Face plant n. a serious fall which culminates in one landing on his/her face; the involuntary act of plant impersonation with one’s face as its roots; from the colloquial = ‘when trying harder does not make you a winner, but makes it funnier for others to watch you lose’.

What excited Toobaa about Shelina Zahra Janmohamed’s memoir, ‘Love in a Headscarf‘, was that she didn’t have to read it to know that it would be all the superb things it could be: witty, relevant and familiar. It was enough to know that an abundantly common experience and oft thought tedious process was being, by and large, universally acknowledged and celebrated. The story of many was being told – even a bit of hers.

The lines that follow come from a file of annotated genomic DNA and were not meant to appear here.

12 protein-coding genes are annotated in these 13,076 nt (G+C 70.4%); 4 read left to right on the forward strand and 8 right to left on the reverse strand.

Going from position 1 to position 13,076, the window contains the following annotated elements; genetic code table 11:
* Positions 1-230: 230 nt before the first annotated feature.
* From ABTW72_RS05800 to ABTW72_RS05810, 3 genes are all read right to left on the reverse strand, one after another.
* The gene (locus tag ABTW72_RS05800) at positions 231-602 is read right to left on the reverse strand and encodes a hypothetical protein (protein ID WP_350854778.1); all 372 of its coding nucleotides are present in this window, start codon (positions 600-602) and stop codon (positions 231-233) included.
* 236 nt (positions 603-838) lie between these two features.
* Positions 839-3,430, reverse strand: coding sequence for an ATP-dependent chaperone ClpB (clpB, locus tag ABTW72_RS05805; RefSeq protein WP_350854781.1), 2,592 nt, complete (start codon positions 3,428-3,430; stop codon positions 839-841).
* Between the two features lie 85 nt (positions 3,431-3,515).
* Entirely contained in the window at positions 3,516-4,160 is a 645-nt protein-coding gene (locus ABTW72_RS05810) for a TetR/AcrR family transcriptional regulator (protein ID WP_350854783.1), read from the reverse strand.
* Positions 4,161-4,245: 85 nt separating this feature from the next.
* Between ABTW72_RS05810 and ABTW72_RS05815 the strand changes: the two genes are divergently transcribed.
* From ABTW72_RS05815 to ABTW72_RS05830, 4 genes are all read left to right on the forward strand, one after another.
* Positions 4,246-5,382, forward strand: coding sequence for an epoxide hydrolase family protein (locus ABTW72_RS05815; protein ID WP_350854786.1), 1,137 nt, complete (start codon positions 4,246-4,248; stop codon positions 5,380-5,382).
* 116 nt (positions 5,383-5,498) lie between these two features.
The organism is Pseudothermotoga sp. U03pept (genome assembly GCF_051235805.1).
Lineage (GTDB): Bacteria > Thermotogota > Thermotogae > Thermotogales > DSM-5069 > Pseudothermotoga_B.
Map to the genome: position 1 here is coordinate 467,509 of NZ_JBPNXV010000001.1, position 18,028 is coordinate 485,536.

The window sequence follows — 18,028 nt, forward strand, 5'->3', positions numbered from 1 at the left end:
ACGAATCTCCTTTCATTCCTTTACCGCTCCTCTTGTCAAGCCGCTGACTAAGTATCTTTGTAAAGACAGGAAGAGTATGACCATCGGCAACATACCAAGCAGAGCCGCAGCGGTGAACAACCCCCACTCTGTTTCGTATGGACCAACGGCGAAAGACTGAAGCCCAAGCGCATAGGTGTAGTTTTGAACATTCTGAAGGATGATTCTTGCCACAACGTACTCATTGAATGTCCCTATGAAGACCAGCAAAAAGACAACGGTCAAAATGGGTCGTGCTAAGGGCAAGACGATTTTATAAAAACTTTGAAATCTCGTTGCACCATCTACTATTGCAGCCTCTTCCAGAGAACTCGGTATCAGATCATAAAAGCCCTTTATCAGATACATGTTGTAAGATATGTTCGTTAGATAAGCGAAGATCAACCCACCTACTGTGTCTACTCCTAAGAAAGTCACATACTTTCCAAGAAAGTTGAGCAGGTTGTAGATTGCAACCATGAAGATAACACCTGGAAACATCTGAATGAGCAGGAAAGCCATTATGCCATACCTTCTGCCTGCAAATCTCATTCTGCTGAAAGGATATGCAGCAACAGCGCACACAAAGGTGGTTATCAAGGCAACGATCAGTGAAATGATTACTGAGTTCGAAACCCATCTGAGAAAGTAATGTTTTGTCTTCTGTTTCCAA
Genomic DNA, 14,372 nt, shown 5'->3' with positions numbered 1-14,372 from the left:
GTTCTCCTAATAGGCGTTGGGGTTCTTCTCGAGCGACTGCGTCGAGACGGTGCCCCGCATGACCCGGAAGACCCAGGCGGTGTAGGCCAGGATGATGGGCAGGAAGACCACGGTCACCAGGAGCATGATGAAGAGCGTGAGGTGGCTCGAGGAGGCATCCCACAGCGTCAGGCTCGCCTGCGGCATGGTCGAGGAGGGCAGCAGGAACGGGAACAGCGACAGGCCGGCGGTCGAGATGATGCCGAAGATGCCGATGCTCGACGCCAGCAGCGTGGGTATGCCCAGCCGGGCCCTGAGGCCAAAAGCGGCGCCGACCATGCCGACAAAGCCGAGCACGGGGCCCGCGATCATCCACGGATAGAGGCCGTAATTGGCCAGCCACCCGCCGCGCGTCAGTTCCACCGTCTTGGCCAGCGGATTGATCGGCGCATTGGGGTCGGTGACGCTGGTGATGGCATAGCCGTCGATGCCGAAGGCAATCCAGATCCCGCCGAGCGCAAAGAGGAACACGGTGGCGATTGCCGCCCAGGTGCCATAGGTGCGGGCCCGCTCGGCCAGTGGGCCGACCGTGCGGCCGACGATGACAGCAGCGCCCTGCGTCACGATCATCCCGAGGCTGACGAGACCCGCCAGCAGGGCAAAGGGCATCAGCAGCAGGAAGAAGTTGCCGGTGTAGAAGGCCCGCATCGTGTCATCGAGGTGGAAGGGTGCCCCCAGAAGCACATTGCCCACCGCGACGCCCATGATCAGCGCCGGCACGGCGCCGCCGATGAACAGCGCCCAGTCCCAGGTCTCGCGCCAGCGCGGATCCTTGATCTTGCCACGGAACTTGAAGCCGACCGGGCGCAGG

Her own voyage was, however, hardly characterised by the austere head dress, although austerity was intended as a sort of obligatory form of transport from freedom to Freedom 2.0 (and a head dress was worn at all times). No, the prevailing flavour of her expedition was a fizzing in the nose, a scrunched up forehead and blotted out vision as she metaphorically, verbally and physically face planted her way (in an assortment of manners) through each and every alleged-able bachelor her Mother could filter through the customary barbed wire sieve. Until, of course, she ran out.

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An unmistakable face plant.

An unmistakable face plant.